Six on Saturday: Flower Partners

Let me invite you to join me for my ‘Six on Saturday’ writing challenge and a glimpse of my late summer flower garden.


“Some say that a garden just grows from seeds, but we think it grows from trying and failing and trying again. A garden is hard work, but so is most of the good, important stuff in life.”
― Joanna Gaines, We Are the Gardeners

Gardening does involve a good bit of trying and failing; I’ve had a bit of both this year. My garden is like a classroom, and I will confess that I am a bit of a YouTube junkie when it comes to learning about gardening. Early this summer I watched several Garden Obsessions videos from Proven Winners and was inspired by this video to grab three empty pots from the garage, fill ’em with soil, add some slow-release fertilizer, and choose three plants for each.

Pot #1: My Favorite

The first plant I chose from a local nursery was a beautiful coleus. I had admired some grown in pots at my workplace and just knew I would have to plant some this year. I thought a purple flower would pair up nicely with the chartreuse of the coleus, so chose Proven Winners’ Angelface Blue Angelonia, described on the tag as a summer snapdragon which should achieve a height of 18-30″. I also purchased a Fantasia Pelargonium (geranium) called ‘Summer Sizzle’ to add a punch of hot pink.

(Just noticed in the photo that the bunnies have been busy snapping off coleus on the right. Wascally Wabbits!!)

Pot #2: Pretty in Pink

This pot features another Proven Winners plant. It’s a Supertunia Mini Vista Pink Star. It looks so sweet spilling over the edges of the pot. This petunia hasn’t gone all leggy on me and is a self-cleaner, not requiring pinching and deadheading. I paired it with an annual Hawaiian Punch hibiscus, which is a truly dreamy shade of pink with a magenta throat. Deadheading (removing faded blooms) the hibiscus does promote new blooms, so it does require a little bit of fuss and bother, but totally worth it.

Pot #3: A Little Help from my Friend

Sticking with my purple, pink and green color scheme, I planted this third pot with a bit of lavender for the purple and Pentas Bee Bright Pink for the pink. Instead of purchasing another plant, I decided to dig up a little something from my garden to use as a filler – some sort of heuchera. It looks like I needn’t have worried about a third plant, as a squirrel chose to plant a sunflower smack-dab in the middle of the pot. The squirrel probably stole the seed from my birdfeeder, but I’m really hoping he procured one of the seeds from the little plot of sunflowers I planted which met their demise earlier this summer (story a bit further down in this post). We shall see. Anyway, this pot makes me smile every day.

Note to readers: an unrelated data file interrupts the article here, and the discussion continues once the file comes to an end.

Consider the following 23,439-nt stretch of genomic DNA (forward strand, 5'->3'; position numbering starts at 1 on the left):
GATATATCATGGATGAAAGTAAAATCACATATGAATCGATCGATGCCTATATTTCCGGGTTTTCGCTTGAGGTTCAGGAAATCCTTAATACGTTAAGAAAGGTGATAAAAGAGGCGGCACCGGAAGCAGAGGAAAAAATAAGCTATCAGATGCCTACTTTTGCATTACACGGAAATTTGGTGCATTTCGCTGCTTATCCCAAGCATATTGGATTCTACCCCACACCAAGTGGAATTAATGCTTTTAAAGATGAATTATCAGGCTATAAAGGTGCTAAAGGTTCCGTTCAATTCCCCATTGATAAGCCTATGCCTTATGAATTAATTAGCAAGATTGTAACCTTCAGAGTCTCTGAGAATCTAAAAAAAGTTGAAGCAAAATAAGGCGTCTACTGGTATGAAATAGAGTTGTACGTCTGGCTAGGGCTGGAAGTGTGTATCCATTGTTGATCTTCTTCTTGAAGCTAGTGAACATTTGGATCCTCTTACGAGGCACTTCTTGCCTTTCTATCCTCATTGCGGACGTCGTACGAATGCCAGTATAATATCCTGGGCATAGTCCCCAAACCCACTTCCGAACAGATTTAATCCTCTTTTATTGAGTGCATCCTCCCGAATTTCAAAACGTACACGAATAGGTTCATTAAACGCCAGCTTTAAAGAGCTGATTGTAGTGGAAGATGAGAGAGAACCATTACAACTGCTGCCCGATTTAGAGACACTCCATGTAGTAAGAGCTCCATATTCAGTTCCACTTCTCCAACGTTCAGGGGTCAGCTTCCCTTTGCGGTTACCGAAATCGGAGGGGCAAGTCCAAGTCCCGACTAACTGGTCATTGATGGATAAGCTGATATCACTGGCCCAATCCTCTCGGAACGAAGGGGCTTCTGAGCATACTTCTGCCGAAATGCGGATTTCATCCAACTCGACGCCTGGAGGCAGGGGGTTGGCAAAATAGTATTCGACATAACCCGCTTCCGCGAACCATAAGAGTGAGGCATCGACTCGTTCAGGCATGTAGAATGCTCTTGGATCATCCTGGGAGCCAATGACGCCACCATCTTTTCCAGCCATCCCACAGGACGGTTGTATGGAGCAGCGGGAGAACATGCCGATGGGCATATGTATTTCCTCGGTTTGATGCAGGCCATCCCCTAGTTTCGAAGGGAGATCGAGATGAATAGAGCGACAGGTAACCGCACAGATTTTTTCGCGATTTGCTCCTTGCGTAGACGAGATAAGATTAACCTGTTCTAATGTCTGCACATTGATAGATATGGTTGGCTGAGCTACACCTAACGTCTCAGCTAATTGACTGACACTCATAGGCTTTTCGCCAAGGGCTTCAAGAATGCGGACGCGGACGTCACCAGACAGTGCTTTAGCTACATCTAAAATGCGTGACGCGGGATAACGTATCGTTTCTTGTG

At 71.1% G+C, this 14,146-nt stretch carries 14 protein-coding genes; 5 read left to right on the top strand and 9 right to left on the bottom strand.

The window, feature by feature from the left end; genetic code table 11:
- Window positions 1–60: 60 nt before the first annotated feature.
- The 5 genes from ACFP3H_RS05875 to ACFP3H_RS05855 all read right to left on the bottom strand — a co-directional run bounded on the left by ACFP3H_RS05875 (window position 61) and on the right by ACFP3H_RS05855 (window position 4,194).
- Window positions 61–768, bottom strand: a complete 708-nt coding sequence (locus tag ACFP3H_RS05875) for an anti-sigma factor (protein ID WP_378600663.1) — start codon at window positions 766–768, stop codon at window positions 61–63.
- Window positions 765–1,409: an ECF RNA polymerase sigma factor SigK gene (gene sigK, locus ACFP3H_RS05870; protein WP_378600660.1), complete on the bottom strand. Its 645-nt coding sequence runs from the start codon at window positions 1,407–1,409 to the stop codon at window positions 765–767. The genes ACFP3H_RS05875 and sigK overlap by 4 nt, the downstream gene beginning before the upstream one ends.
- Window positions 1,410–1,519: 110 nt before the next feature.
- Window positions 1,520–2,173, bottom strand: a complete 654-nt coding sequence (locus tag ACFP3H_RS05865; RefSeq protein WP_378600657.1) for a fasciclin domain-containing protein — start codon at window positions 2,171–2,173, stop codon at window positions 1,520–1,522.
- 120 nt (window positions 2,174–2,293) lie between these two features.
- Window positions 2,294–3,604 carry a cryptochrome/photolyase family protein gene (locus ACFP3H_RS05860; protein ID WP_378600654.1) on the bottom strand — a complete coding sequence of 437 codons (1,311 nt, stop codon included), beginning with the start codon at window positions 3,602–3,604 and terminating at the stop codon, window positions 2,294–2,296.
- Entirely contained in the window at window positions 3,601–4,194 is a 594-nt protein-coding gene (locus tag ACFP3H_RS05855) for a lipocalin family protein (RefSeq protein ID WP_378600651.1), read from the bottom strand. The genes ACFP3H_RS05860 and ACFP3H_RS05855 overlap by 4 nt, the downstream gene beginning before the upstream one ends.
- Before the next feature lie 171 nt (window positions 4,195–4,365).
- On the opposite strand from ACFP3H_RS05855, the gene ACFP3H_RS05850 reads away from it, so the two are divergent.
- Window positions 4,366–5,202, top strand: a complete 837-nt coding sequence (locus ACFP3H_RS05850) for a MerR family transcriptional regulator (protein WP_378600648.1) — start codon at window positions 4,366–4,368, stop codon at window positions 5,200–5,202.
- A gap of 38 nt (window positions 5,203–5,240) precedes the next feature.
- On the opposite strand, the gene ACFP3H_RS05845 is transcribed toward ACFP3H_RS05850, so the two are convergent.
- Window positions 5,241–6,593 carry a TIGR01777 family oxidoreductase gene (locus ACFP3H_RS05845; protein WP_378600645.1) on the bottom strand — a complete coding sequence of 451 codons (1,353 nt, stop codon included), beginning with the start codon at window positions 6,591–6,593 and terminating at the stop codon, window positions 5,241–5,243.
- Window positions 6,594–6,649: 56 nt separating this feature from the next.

A Walk in the Park

It’s not my garden, but I took a walk in a park I found near my work place (I’ll post about that later), and absolutely adored this sweet pairing in the park’s glorious meadow.

The Upside and Downside of Sunflowers

I set out this summer to plant these sunflowers here and there dotted throughout my existing flowerbeds. You can read about my great expectations for that garden here: Year of the Sunflower. Well, none of those seeds made it past the dinner table of my yard’s resident bunnies. I wrote about their late night marauding in an update you’ll find here.

Thankfully, they didn’t get into one of the raised beds where I had planted a packet of Livingston ‘Little Dorrit’ sunflower seeds, planted on the south-facing side of the first raised bed, since it was supposed to attain a height of 2-4′. Its packet declares “Little Dorrit produces a large, rich yellow head with a deep chocolate center. The large, green foliage accents the shorter stems and brilliant blooms.”

It ended up being closer to the 4′ prediction in height and did not disappoint in its beauty.


Well, that’s it for now. My Six on Saturday. Now, let’s see yours!

Upcycled Firewood Ring in the Garden

“In the spring, at the end of the day, you should smell like dirt.”

~Margaret Atwood

Encore Tulip and Daffodil Performance

Last fall I planted some “late” season tulips and daffodils. While not all of them seem to have bloomed, many have, so I am blessed with an encore performance of mostly white or pale yellow flowers (not planned). The delicate beauty of the various shades of white and yellow stands in lovely contrast to the riot of color I had going on over the past few weeks – almost like a different garden. To add to the beauty, I have some of the flowerbeds edged in various succulents, which are looking pretty impressive filling in the front row and edges.

Continue reading “Upcycled Firewood Ring in the Garden”

Hand a (Grand)Kid a Camera

Having grown up a few states away from my own grandparents, I vividly recall those long “summer vacation” trips from Wisconsin to Ohio and West Virginia…and back. Three sweaty siblings elbowing each other in the backseat of our sedan in the years before our family car had air-conditioning. I loved seeing my grandparents, but the trip, not so much. Memories of that once a year trip make me feel particularly blessed to have our daughter Beth and her family living about ten minutes away from us and able to stop by often.

Continue reading “Hand a (Grand)Kid a Camera”

Raindrops on Roses

We’ve been in rainy Louisiana this week enjoying more than “raindrops on roses,” but also enjoying whiskers on kittens (four cats) and the playful antics of three dogs (sometimes five) in the home of our friends and gracious hosts, Don and Melinda. Our little vacation started out sunny and beautiful, but most of the week has been more than a little wet…